The first time I saw the photograph was December 2014. The photograph depicted a group of teens sitting on a bench in a grand museum hall, heads bowed, looking at their smartphones. It made the rounds with many (including museum professionals) expressing outrage and disappointment that the teens would act so disrespectfully while in the museum.
The general consternation seemed to center around this critical question: “Why were these teens on their phones instead of looking at and engaging with the art on display?”
The truth about that photograph
The photograph was taken at the Rijksmuseum (Amsterdam) in front of one of its most famous pieces by Rembrandt: The Night Watch. In what is now common behavior in the age of social media, the image was judged without context. The truth behind the image is the following: these students had just finished listening to a lecture from an expert while viewing the art and were photographed completing an assignment (post-lecture) using the Rijksmuseum’s app.
Different photograph, same problems
A similar but different photograph with different teens at a different museum (Metropolitan Museum of Art) began circulating in early December 2019 – by Bette Midler, no less. Having forgotten the lesson we learned in 2014, or perhaps never hearing about the 2014 incident (or when it surfaced again in 2016), the pattern of outrage repeated itself with the same assertion made: these teens are being disrespectful and are completely missing the point of being at the museum. Fortunately, the social media community was quick to correct Midler stating the teens were using the Met’s app to research the Aegina Visited by Jupiter, and provided further criticism that Midler never should have shared a photograph of underaged youth without their consent, let alone shame them.
There are several things wrong with this repeating social media trope
This repeating scenario of young people being photographed and shamed for engaging with museum content differently has several things wrong with it:
- We should not be photographing or sharing images of anyone, and especially not youth, without their consent.
- We should not be shaming anyone for actions that are hurting literally no one.
- We need to acknowledge that people have preferred methods of learning and engagement when at museums. Some may want to gaze at the object, some prefer to read all the information they can find on it (from panels, pamphlets, museum apps, and the internet), and others may wish to simply experience the space without particular attention devoted to any one object.
- Museums are not just walls and physical objects—considerable effort has been made by many museums to provide supplemental enrichment content online to increase avenues of engagement through their website, collections management system, and smartphone apps.
- Many have sensory-induced discomfort and live with mental and physical health issues that are exacerbated by sensory overload. This means that in order to enjoy museum objects, they can’t stand with a group to view it or to read the plaque, but they can participate in the enjoyment with the help of technology.
The myth of what museum engagement looks like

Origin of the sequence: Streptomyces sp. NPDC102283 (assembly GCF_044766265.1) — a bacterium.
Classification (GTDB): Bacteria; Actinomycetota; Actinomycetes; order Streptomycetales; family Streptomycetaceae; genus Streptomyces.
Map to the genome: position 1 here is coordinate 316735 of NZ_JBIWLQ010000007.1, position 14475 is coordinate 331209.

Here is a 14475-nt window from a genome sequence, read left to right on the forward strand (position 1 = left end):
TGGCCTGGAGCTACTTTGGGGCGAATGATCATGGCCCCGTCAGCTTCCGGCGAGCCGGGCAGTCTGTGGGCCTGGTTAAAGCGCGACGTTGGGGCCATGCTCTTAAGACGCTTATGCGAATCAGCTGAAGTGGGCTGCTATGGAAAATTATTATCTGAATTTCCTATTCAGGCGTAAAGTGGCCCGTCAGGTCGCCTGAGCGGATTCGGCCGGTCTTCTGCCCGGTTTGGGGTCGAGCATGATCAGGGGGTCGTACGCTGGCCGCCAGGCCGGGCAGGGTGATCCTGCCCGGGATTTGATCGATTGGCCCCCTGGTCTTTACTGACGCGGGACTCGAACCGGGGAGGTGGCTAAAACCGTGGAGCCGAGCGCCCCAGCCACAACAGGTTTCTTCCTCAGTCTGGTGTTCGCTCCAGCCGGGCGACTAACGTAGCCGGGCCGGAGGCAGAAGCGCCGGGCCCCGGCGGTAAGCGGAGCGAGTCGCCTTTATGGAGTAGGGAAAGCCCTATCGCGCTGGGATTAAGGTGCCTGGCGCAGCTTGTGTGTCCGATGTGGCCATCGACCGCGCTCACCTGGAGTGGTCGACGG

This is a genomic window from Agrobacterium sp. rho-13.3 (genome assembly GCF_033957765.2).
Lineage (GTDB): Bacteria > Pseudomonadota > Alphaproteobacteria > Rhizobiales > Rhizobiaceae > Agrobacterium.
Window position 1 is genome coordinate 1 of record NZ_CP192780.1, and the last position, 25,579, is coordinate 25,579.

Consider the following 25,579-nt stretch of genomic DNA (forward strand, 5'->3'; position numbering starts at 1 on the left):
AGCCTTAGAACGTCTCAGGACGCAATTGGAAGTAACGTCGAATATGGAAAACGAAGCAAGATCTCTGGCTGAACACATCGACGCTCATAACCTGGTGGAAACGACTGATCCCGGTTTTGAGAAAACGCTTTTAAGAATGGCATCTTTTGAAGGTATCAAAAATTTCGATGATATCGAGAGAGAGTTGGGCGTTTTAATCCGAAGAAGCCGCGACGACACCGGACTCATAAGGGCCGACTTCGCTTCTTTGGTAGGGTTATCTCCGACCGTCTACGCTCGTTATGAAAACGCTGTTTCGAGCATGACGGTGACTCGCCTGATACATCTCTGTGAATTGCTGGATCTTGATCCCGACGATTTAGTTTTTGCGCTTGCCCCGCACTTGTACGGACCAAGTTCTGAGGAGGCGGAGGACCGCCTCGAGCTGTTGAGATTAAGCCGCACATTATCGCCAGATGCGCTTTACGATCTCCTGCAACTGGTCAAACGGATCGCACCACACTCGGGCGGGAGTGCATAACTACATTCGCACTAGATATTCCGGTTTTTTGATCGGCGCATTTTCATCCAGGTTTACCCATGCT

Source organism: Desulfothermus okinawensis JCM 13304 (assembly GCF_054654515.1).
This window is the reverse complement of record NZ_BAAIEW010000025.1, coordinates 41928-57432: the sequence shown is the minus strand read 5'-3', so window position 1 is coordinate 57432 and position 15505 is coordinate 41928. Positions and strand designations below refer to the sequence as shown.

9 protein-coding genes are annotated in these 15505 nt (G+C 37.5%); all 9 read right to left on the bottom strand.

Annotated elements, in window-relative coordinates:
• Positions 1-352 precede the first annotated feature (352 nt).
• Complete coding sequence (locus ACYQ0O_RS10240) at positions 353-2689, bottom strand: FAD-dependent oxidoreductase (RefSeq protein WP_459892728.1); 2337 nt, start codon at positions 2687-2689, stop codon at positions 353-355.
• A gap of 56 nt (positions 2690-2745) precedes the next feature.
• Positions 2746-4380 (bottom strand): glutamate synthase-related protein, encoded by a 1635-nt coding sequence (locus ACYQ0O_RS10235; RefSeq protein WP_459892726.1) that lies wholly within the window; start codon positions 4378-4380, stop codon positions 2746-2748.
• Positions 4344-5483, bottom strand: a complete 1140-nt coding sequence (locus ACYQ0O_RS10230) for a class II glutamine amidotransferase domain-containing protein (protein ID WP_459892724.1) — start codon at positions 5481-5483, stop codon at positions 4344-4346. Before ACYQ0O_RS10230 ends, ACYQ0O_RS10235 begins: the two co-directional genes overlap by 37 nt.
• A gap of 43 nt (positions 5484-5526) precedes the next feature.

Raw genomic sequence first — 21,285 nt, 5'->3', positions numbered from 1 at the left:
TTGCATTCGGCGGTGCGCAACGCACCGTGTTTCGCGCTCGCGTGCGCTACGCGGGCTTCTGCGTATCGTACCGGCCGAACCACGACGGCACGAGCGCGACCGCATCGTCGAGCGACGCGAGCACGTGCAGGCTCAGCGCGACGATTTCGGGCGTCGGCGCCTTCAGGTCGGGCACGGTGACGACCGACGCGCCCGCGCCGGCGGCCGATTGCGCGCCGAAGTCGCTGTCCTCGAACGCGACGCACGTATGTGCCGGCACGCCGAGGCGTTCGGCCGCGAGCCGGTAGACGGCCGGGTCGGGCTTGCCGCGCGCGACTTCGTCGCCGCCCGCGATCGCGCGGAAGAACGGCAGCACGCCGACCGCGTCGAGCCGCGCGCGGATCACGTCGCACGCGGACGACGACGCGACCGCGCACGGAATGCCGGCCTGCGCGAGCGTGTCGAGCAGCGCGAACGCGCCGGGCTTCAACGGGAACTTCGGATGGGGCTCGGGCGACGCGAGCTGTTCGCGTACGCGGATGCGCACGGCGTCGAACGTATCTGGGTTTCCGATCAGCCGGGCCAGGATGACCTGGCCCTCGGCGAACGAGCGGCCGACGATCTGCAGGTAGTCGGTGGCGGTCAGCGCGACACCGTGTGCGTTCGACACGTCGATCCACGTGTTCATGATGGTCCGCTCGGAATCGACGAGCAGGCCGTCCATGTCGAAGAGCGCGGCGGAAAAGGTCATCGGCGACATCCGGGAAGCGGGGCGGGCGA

Museums have evolved. The intentional use of technology to help supplement the museum experience is a regular part of our methodology as museum professions. Creating the exhibit narrative, choosing how to display the objects, and consciously constructing the exhibit experience to meet the needs of a variety of museum visitors are all a part of the museum exhibit creation process. Technology is a regular feature of the physical exhibit with the use of touchscreens, augmented and virtual reality, overlay projections, etc. And it’s also an opportunity for museums to provide supplemental digital exhibit experiences through websites, apps, and the collections management system. The traditional image of museum visitors gazing at art is only one of many ways a museum visitor can meaningfully engage with exhibits. Both museum professionals and museum visitors need to dismiss the myth that there’s only one correct way to engage with museum exhibits. There’s no right way to enjoy an exhibit, so let’s stop shaming those who are in museum spaces, engaging with exhibits in the way they choose.
Rachael Cristine Woody
Consultant, author, and blogger Rachael Cristine Woody advises on museum strategies, collections management, grant writing and the future of museums for a wide variety of clients. Join us for “How to Make the Case for a (Better) Museum CMS”, the first webinar in Rachael’s new series. For this month only, watch this webinar at your convenience—anywhere, at any time, on-demand. Watch now!
It’s a myth that digitizing museum collections is too expensive, slow, or hard from a technical perspective. Provides context and ideas.
Museum collection digitization is not cheap, not fast, not technically easy. Museum professionals should educate stakeholders about this myth.
There are five museum digitization myths, and it’s time to dispel them. The first myth is that we can or should digitize the entire museum collection
The budget is key to a grant application; it’s the last check to ensure everything is correct and your budget request aligns with the project scope.